Curiosity: The Biggest Threat to Ignorance

Be Curious.

Have you ever stopped to think about how that electronic device you are looking at right now ended up in front of you? Thinking about that will make you a better business leader. That’s because if you want to change the world, you first have to know how it works right now. One of the key ways you can extend your impact and advance your career is to be curious about the way things work.

You use your phone every day, but did you ever stop to think about how it got to you? Take a moment and imagine it. What were all the steps involved in designing your smartphone? How many component parts came together to build it? Where was each of those parts designed and built? What raw materials went into them? Where did those materials come from? How many people have touched that device from how many different companies before it ended up in your hands? You probably don’t have answers to all of these questions. Good. Become curious about them. And try this daily practice:

  1. Once a day, stop.
  2. Look at what you are doing.
  3. Ask yourself, how did this thing (hamburger, doctor, text book, website, cash machine, whatever!) come to be serving me right now?
  4. See if you can map out the supply chain or lifecycle of that product or service.
  5. Bonus step 1: On days when you have five free minutes, do a little internet research to validate your suppositions.
  6. Bonus step 2: talk to your friends about it. Put your heads together and see if you can actually answer some of the questions.

More to Ponder

Once you have started thinking about supply chains and product life cycles, you are on your way to developing a deeper common sense about the way the world works. Even when you are wrong in your hypotheses, noodling the question with your own gray matter is what will make you smarter.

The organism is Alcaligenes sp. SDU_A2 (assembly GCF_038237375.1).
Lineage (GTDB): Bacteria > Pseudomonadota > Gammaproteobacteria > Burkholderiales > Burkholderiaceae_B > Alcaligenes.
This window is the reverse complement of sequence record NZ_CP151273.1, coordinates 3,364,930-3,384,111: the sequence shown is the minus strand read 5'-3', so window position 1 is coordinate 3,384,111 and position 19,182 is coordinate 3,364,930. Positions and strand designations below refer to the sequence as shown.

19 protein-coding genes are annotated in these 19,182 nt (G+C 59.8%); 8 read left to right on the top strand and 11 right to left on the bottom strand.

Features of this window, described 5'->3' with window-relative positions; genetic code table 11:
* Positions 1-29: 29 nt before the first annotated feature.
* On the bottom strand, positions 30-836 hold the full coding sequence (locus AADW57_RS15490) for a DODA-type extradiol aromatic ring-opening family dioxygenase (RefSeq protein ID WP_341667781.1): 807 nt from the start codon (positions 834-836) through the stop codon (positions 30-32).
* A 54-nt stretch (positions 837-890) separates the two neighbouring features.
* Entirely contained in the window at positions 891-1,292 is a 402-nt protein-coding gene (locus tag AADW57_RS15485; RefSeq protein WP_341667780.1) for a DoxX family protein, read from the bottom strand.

Then you can move on to some more advanced questions, like market sizings. I love to teach market sizing to my students because when you get good at this kind of educated guestimation, the world starts to open up for you in a new way.

Here’s an example of what I mean: How many hamburgers are sold in the US every year?

If you had to answer this question, where would you start? Would you start with:

  • The number of cows in the country?
  • The number of restaurants? Supermarkets? Both?
  • The amount of ketchup sold?
  • The number of companies that manufacture hamburgers?
  • The population as a whole?

Would you make assumptions based on:

  • Geographic location (north vs south? City vs rural?)
  • Gender or race (do men eat more hamburgers on average?)
  • Socioeconomic class?
  • Seasons or holidays (do people eat more burgers in the summer?)

Would you adjust your numbers for:

  • The rise of vegetarianism?
  • The rise of Paleo?
  • Concerns about mad cow, E.coli, or whatever awful meat-borne illness we are worried about right now?
  • The struggling economy?
  • Increased awareness of the environmental impact of mass bovine farming?

How would you come up with a number you feel confident about?

The cool thing about market sizing is that there is no one right way to do it. It’s still educated guessing, and using what you already do know is usually the best place to start. If you look at the above questions, you do have an understanding of some of those concepts and trends. You probably know the approximate population of the US is 300 million. You probably have several friends who eat Paleo and vegetarian. You can observe your own hamburger eating behavior (why yes, I DO eat more burgers in the summer!)

Using what you know, see if you can tackle this question and don’t google the answer until you have really thought it through.